Jack Swigert

(April 1970) — These three astronauts are the prime crew of the National Aeronautics and Space Administration’s (NASA) Apollo 13 lunar landing mission. Left to right, are James A. Lovell Jr., commander; John L. Swigert Jr., command module pilot; and Fred W. Haise Jr., lunar module pilot. Apollo 13 will be the United States’ third lunar landing mission.

“Jack Swigert, the ruggedly handsome bachelor astronaut who flew to the moon aboard Apollo 13, took considerable ribbing about his being a Romeo. Friends said his favorite ploy was to invite young ladies up to his apartment to see, not his etchings, but what he claimed were his moon rocks.”

- Bob Ward, The Light Stuff

I think that every space book is required by law to have a “Jack Swigert Loves the Ladies” passage.

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Houston, We Have a Problem - Apollo 13 (4/11) Movie CLIP (1995) HD (di movieclips)

THE ZEN ATTITUDE OF JACK SWIGERT IS NEARLY PAINFUL.

HALF OF THIS SPACESHIT HAS EXPLOSED AND HE’S LIKE 

“ops houston seems like we have a problem here”

OMG

This movie guys.

just watch it

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Apollo 13 Photos Help Us Remember Astronauts’ Heroism Decades After Near-Tragedy

Apollo 13 was supposed to be NASA’s third lunar landing mission but an oxygen leak necessitated an emergency return home. 

Members of the original Apollo 13 crew, from left, commander Jim Lovell, command module pilot Ken Mattingly, and lunar module pilot Fred Haise pose in December 1969. Days before the mission, the crew was inadvertently exposed to German measles. Mattingly had no immunity to the virus and was replaced by backup command module pilot, Jack Swigert.

Some 56 hours into the Apollo 13 mission, oxygen tank No. 2 exploded, causing oxygen tank No. 1 to also fail. The command module’s normal supply of electricity, light, and water was lost as they flew more than 200,000 miles from Earth.

Swigert saw a warning light that accompanied the bang and radioed mission control: “Houston, we’ve had a problem here.”

A parade was held in the astronauts’ honor after their safe return.

See the full set here.

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A few days ago I promised I would post some “real-life astronaut crackfic.” More to follow on this item that I found, which is a very special film. But for now:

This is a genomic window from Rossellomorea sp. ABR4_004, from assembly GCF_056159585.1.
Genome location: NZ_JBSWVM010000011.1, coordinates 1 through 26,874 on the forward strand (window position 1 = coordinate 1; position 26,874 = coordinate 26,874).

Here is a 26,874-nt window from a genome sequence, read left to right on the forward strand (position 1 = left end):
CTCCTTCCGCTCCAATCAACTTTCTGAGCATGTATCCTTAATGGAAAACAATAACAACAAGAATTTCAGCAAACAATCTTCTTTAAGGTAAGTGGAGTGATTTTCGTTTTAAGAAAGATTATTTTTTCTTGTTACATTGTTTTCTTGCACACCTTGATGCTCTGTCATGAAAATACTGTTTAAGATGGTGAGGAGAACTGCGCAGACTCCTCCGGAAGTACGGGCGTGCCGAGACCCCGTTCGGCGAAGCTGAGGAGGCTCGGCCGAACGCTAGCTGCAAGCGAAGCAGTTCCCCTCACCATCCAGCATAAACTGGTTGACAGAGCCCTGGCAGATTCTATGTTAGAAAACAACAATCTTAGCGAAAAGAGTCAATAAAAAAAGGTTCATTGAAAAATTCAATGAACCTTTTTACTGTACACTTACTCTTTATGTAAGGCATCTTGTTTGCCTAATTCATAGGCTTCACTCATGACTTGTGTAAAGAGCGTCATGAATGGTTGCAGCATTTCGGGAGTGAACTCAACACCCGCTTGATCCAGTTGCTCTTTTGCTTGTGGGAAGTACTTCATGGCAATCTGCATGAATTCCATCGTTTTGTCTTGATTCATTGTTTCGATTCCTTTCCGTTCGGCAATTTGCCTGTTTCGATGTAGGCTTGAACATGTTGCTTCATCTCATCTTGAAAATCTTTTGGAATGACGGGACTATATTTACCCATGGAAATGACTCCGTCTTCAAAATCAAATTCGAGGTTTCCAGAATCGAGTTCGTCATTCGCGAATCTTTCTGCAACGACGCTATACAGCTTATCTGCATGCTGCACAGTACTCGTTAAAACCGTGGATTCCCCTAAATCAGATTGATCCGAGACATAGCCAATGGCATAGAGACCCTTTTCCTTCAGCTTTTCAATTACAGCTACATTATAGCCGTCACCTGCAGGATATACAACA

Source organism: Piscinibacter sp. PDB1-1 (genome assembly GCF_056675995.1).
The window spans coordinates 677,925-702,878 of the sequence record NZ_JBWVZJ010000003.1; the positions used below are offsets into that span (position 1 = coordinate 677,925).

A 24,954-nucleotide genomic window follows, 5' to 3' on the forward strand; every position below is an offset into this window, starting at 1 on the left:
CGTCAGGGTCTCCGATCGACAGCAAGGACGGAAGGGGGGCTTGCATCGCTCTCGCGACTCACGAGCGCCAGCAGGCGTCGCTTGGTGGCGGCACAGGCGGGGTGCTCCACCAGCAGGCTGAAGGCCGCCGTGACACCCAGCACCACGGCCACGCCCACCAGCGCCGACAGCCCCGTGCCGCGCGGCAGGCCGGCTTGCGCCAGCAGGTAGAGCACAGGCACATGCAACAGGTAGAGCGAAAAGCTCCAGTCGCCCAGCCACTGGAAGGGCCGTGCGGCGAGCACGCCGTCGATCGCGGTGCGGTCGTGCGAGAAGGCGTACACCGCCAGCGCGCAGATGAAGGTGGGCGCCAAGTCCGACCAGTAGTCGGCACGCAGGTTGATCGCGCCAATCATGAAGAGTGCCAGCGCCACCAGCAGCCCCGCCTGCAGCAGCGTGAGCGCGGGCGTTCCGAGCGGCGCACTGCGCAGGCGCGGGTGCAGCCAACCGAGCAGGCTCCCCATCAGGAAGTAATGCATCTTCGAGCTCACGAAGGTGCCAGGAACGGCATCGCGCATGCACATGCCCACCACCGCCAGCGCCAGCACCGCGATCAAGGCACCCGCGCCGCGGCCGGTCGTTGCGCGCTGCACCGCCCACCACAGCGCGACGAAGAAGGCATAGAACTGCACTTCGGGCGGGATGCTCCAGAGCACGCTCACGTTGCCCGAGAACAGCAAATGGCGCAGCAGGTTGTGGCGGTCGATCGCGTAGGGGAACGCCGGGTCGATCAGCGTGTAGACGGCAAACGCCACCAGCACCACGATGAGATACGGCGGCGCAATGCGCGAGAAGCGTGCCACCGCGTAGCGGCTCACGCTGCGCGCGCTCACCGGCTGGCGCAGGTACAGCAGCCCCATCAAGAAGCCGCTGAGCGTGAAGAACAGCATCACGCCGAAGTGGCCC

Here are screencaps of astronauts Jack Swigert and Tom Stafford. Together, both men comprise 8% of all humans in history who have traveled to the Moon. Both men are dressed in togas, and are cuddling on a couch. Stafford is wearing a woman’s wig. Swigert is sensuously feeding Stafford grapes, and is stroking Stafford’s knee.

Did I make good on my promise?

The Most Inspiring Group Survival Stories EVER

Uruguayan rugby team

On October 13, 1972, the Uruguayan Air Force Flight 571 flew over the Andes, carrying a raucous crew of rugby players, their friends, family and associates - all excited about their upcoming match in Chile. But tragic circumstances would stop them from attending that game, after a violent collision with an uncharted mountain peak transformed the team from sports stars to survivalists.

The accident - which split the plane, killing several onboard instantly - wasn’t the only hardship the crew faced. A subsequent avalanche made living conditions almost impossible, and rations were so low that group members were forced to eat the flesh of their dead fellow passengers in order to survive. Somehow, 16 members of the 45 strong crew managed to live long enough to be rescued two months after the crash.

Their story has served as an inspiration to anyone trying to get through difficult circumstances.

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(16 April 1970) — This photograph of Earth was taken from the National Aeronautics and Space Administration’s (NASA) Apollo 13 spacecraft during its trans-Earth journey home. The most visible land mass includes southwestern United States and northwestern Mexico. The peninsula of Baja California is clearly seen. Most of the land area is under heavy cloud cover. The Apollo 13 crew consisted of astronauts James A. Lovell Jr., commander; John L. Swigert Jr., command module pilot; and Fred W. Haise Jr., lunar module pilot.